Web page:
Ventilation patterns influence airway secretion movement

Marcia S. Volpe, Alexander B. Adams, Marcelo B P Amato, John J. Marini

Research output: Contribution to journalArticlepeer-review

65 Scopus citations


BACKGROUND: Retention of airway secretions is a common and serious problem in ventilated patients. Treating or avoiding secretion retention with mucus thinning, patient-positioning, airway suctioning, or chest or airway vibration or percussion may provide short-term benefit. METHODS: In a series of laboratory experiments with a test-lung system we examined the role of ventilator settings and lung-impedance on secretion retention and expulsion. Known quantities of a synthetic dye-stained mucus simulant with clinically relevant properties were injected into a transparent tube the diameter of an adult trachea and exposed to various mechanical-ventilation conditions. Mucus-simulant movement was measured with a photodensitometric technique and examined with image-analysis software. We tested 2 mucus-simulant viscosities and various peak flows, inspiratory/expiratory flow ratios, intrinsic positive end-expiratory pressures, ventilation waveforms, and impedance values. RESULTS: Ventilator settings that produced flow bias had a major effect on mucus movement. Expiratory flow bias associated with intrinsic positive end-expiratory pressure generated by elevated minute ventilation moved mucus toward the airway opening, whereas intrinsic positive end-expiratory pressure generated by increased airway resistance moved the mucus toward the lungs. Inter-lung transfer of mucus simulant occurred rapidly across the "carinal divider" between interconnected test lungs set to radically different compliances; the mucus moved out of the low-compliance lung and into the high-compliance lung. CONCLUSIONS: The movement of mucus simulant was influenced by the ventilation pattern and lung impedance. Flow bias obtained with ventilator settings may clear or embed mucus during mechanical ventilation.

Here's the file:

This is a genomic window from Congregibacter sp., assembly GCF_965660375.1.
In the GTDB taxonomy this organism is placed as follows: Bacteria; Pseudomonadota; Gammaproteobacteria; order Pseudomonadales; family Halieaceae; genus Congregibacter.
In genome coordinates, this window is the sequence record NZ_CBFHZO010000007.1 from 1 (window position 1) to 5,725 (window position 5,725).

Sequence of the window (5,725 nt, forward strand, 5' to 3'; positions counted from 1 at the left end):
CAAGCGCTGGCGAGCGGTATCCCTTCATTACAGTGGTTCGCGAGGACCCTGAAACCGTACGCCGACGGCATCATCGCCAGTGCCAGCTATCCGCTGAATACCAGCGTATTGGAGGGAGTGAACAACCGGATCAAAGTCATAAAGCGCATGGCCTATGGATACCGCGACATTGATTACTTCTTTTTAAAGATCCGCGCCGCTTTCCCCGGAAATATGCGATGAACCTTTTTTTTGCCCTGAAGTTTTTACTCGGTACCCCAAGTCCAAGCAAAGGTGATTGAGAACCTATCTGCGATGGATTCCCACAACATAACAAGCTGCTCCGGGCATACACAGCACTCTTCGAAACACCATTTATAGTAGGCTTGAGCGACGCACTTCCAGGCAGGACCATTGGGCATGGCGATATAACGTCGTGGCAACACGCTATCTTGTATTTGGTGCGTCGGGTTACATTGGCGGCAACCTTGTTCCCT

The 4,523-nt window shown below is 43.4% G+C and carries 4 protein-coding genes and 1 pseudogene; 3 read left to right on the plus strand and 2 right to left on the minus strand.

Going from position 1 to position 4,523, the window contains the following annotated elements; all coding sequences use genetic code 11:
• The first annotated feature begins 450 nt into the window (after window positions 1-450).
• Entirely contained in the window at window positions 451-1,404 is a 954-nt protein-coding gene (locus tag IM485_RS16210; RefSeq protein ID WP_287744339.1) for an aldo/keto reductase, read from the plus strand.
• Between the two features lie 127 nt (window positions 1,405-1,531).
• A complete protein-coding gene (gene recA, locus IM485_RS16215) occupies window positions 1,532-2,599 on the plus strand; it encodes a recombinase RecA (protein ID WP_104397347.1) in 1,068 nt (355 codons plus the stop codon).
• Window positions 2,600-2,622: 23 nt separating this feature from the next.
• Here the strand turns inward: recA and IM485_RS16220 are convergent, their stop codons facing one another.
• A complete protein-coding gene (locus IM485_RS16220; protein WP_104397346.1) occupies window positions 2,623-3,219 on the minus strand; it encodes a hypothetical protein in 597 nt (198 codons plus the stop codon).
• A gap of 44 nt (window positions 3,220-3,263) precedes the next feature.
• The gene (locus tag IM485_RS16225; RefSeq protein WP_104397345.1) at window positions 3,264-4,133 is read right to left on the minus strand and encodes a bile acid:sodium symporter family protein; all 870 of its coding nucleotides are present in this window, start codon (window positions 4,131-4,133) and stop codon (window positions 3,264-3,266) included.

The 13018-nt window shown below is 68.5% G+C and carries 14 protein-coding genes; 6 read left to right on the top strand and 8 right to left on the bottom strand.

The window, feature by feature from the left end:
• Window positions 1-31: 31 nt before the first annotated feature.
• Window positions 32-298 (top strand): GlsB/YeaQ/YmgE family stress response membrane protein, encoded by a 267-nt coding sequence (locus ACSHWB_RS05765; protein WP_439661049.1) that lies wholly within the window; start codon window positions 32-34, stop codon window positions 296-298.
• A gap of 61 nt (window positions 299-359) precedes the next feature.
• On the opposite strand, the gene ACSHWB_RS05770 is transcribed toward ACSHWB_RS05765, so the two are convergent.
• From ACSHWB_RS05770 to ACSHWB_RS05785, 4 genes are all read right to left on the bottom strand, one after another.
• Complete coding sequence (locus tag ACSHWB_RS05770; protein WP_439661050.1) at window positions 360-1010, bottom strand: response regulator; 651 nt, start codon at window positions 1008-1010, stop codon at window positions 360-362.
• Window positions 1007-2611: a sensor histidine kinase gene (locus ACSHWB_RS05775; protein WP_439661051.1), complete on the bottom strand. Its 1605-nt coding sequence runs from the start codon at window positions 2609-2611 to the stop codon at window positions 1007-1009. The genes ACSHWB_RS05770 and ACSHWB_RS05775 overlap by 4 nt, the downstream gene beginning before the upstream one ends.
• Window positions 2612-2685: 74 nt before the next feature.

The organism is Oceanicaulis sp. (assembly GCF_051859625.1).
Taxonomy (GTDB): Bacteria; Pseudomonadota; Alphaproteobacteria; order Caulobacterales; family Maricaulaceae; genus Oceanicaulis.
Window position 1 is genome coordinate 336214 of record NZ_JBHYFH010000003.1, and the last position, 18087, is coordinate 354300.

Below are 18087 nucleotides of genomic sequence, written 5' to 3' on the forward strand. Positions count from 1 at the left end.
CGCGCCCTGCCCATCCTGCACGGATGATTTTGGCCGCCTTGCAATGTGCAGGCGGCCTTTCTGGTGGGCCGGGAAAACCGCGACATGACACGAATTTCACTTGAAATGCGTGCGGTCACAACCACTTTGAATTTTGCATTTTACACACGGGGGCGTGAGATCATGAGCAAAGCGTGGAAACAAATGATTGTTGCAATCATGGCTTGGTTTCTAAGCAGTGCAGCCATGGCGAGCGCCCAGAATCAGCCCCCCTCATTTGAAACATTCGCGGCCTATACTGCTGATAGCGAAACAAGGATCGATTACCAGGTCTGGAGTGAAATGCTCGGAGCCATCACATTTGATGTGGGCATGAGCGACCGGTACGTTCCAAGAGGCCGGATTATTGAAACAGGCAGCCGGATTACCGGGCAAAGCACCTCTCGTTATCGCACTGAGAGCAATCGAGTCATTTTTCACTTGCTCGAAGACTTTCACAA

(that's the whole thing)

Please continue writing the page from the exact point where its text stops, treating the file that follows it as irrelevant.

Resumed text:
Original languageEnglish (US)
Pages (from-to)1287-1294
Number of pages8
JournalRespiratory Care
Issue number10
StatePublished - Oct 2008


  • Airway clearance
  • Mechanical ventilation
  • Mucus
  • Secretions


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